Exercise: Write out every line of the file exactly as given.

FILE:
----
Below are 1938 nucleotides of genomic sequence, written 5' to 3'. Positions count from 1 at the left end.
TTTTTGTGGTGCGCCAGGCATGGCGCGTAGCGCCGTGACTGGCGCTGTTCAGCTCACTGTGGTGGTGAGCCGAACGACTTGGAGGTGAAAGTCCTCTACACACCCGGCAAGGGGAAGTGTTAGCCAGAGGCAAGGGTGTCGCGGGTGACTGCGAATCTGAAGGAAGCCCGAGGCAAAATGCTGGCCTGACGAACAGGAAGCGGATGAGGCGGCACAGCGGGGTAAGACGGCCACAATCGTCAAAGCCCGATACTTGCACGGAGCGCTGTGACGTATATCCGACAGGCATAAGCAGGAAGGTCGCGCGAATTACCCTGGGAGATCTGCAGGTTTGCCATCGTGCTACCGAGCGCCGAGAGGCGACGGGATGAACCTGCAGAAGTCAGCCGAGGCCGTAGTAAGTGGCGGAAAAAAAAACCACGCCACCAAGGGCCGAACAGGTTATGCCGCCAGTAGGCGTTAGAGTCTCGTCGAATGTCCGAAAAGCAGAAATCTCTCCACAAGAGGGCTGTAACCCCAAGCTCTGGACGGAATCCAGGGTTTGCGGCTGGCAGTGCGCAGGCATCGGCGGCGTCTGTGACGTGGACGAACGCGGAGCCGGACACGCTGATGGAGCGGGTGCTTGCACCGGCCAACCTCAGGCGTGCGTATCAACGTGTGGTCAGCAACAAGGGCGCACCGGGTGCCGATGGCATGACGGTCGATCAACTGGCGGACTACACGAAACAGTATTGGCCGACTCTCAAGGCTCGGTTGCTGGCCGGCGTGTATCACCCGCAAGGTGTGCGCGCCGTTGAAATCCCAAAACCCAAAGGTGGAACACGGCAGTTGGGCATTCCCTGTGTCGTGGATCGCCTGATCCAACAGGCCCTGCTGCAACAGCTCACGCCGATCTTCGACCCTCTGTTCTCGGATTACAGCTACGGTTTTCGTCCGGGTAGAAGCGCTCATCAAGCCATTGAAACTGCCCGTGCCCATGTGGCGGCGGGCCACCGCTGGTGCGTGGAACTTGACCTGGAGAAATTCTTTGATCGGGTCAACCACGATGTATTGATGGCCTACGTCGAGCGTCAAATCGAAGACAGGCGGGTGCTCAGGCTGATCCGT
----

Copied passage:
Below are 1938 nucleotides of genomic sequence, written 5' to 3'. Positions count from 1 at the left end.
TTTTTGTGGTGCGCCAGGCATGGCGCGTAGCGCCGTGACTGGCGCTGTTCAGCTCACTGTGGTGGTGAGCCGAACGACTTGGAGGTGAAAGTCCTCTACACACCCGGCAAGGGGAAGTGTTAGCCAGAGGCAAGGGTGTCGCGGGTGACTGCGAATCTGAAGGAAGCCCGAGGCAAAATGCTGGCCTGACGAACAGGAAGCGGATGAGGCGGCACAGCGGGGTAAGACGGCCACAATCGTCAAAGCCCGATACTTGCACGGAGCGCTGTGACGTATATCCGACAGGCATAAGCAGGAAGGTCGCGCGAATTACCCTGGGAGATCTGCAGGTTTGCCATCGTGCTACCGAGCGCCGAGAGGCGACGGGATGAACCTGCAGAAGTCAGCCGAGGCCGTAGTAAGTGGCGGAAAAAAAAACCACGCCACCAAGGGCCGAACAGGTTATGCCGCCAGTAGGCGTTAGAGTCTCGTCGAATGTCCGAAAAGCAGAAATCTCTCCACAAGAGGGCTGTAACCCCAAGCTCTGGACGGAATCCAGGGTTTGCGGCTGGCAGTGCGCAGGCATCGGCGGCGTCTGTGACGTGGACGAACGCGGAGCCGGACACGCTGATGGAGCGGGTGCTTGCACCGGCCAACCTCAGGCGTGCGTATCAACGTGTGGTCAGCAACAAGGGCGCACCGGGTGCCGATGGCATGACGGTCGATCAACTGGCGGACTACACGAAACAGTATTGGCCGACTCTCAAGGCTCGGTTGCTGGCCGGCGTGTATCACCCGCAAGGTGTGCGCGCCGTTGAAATCCCAAAACCCAAAGGTGGAACACGGCAGTTGGGCATTCCCTGTGTCGTGGATCGCCTGATCCAACAGGCCCTGCTGCAACAGCTCACGCCGATCTTCGACCCTCTGTTCTCGGATTACAGCTACGGTTTTCGTCCGGGTAGAAGCGCTCATCAAGCCATTGAAACTGCCCGTGCCCATGTGGCGGCGGGCCACCGCTGGTGCGTGGAACTTGACCTGGAGAAATTCTTTGATCGGGTCAACCACGATGTATTGATGGCCTACGTCGAGCGTCAAATCGAAGACAGGCGGGTGCTCAGGCTGATCCGT